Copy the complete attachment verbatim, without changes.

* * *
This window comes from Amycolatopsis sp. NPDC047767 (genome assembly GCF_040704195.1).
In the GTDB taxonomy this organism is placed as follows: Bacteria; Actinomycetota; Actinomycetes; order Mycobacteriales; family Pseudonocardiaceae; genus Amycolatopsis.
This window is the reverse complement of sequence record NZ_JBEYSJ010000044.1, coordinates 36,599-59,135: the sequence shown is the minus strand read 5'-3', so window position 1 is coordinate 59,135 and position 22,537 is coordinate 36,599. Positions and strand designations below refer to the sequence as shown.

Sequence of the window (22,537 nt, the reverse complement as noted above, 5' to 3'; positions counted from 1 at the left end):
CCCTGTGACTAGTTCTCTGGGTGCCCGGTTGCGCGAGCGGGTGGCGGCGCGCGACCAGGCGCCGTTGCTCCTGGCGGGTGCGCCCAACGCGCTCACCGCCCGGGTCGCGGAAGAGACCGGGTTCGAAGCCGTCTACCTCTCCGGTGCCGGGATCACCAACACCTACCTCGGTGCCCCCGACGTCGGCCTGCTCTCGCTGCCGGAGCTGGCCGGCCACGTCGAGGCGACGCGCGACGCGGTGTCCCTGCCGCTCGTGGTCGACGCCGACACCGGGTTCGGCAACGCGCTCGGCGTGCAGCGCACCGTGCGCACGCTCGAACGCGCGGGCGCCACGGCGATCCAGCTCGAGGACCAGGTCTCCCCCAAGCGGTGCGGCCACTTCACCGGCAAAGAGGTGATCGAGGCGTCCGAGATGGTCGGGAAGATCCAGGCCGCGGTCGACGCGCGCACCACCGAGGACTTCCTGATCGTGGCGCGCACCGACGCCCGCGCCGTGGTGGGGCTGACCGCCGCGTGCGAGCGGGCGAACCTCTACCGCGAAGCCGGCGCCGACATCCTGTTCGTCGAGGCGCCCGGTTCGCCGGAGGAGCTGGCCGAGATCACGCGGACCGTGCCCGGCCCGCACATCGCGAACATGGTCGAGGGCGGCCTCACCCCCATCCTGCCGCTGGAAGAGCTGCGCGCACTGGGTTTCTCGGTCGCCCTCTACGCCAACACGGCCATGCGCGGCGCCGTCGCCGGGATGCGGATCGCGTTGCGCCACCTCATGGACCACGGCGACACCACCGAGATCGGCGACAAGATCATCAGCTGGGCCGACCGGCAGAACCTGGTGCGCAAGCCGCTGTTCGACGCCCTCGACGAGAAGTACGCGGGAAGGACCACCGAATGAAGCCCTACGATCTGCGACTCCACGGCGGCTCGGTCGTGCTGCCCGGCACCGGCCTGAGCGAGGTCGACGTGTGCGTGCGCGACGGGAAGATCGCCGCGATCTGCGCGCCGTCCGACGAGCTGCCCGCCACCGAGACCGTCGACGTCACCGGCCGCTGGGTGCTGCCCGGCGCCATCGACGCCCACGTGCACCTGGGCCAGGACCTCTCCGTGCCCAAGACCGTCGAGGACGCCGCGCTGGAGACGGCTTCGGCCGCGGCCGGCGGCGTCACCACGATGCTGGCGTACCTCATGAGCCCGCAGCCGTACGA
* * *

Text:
This window comes from Amycolatopsis sp. NPDC047767 (genome assembly GCF_040704195.1).
In the GTDB taxonomy this organism is placed as follows: Bacteria; Actinomycetota; Actinomycetes; order Mycobacteriales; family Pseudonocardiaceae; genus Amycolatopsis.
This window is the reverse complement of sequence record NZ_JBEYSJ010000044.1, coordinates 36,599-59,135: the sequence shown is the minus strand read 5'-3', so window position 1 is coordinate 59,135 and position 22,537 is coordinate 36,599. Positions and strand designations below refer to the sequence as shown.

Sequence of the window (22,537 nt, the reverse complement as noted above, 5' to 3'; positions counted from 1 at the left end):
CCCTGTGACTAGTTCTCTGGGTGCCCGGTTGCGCGAGCGGGTGGCGGCGCGCGACCAGGCGCCGTTGCTCCTGGCGGGTGCGCCCAACGCGCTCACCGCCCGGGTCGCGGAAGAGACCGGGTTCGAAGCCGTCTACCTCTCCGGTGCCGGGATCACCAACACCTACCTCGGTGCCCCCGACGTCGGCCTGCTCTCGCTGCCGGAGCTGGCCGGCCACGTCGAGGCGACGCGCGACGCGGTGTCCCTGCCGCTCGTGGTCGACGCCGACACCGGGTTCGGCAACGCGCTCGGCGTGCAGCGCACCGTGCGCACGCTCGAACGCGCGGGCGCCACGGCGATCCAGCTCGAGGACCAGGTCTCCCCCAAGCGGTGCGGCCACTTCACCGGCAAAGAGGTGATCGAGGCGTCCGAGATGGTCGGGAAGATCCAGGCCGCGGTCGACGCGCGCACCACCGAGGACTTCCTGATCGTGGCGCGCACCGACGCCCGCGCCGTGGTGGGGCTGACCGCCGCGTGCGAGCGGGCGAACCTCTACCGCGAAGCCGGCGCCGACATCCTGTTCGTCGAGGCGCCCGGTTCGCCGGAGGAGCTGGCCGAGATCACGCGGACCGTGCCCGGCCCGCACATCGCGAACATGGTCGAGGGCGGCCTCACCCCCATCCTGCCGCTGGAAGAGCTGCGCGCACTGGGTTTCTCGGTCGCCCTCTACGCCAACACGGCCATGCGCGGCGCCGTCGCCGGGATGCGGATCGCGTTGCGCCACCTCATGGACCACGGCGACACCACCGAGATCGGCGACAAGATCATCAGCTGGGCCGACCGGCAGAACCTGGTGCGCAAGCCGCTGTTCGACGCCCTCGACGAGAAGTACGCGGGAAGGACCACCGAATGAAGCCCTACGATCTGCGACTCCACGGCGGCTCGGTCGTGCTGCCCGGCACCGGCCTGAGCGAGGTCGACGTGTGCGTGCGCGACGGGAAGATCGCCGCGATCTGCGCGCCGTCCGACGAGCTGCCCGCCACCGAGACCGTCGACGTCACCGGCCGCTGGGTGCTGCCCGGCGCCATCGACGCCCACGTGCACCTGGGCCAGGACCTCTCCGTGCCCAAGACCGTCGAGGACGCCGCGCTGGAGACGGCTTCGGCCGCGGCCGGCGGCGTCACCACGATGCTGGCGTACCTCATGAGCCCGCAGCCGTACGA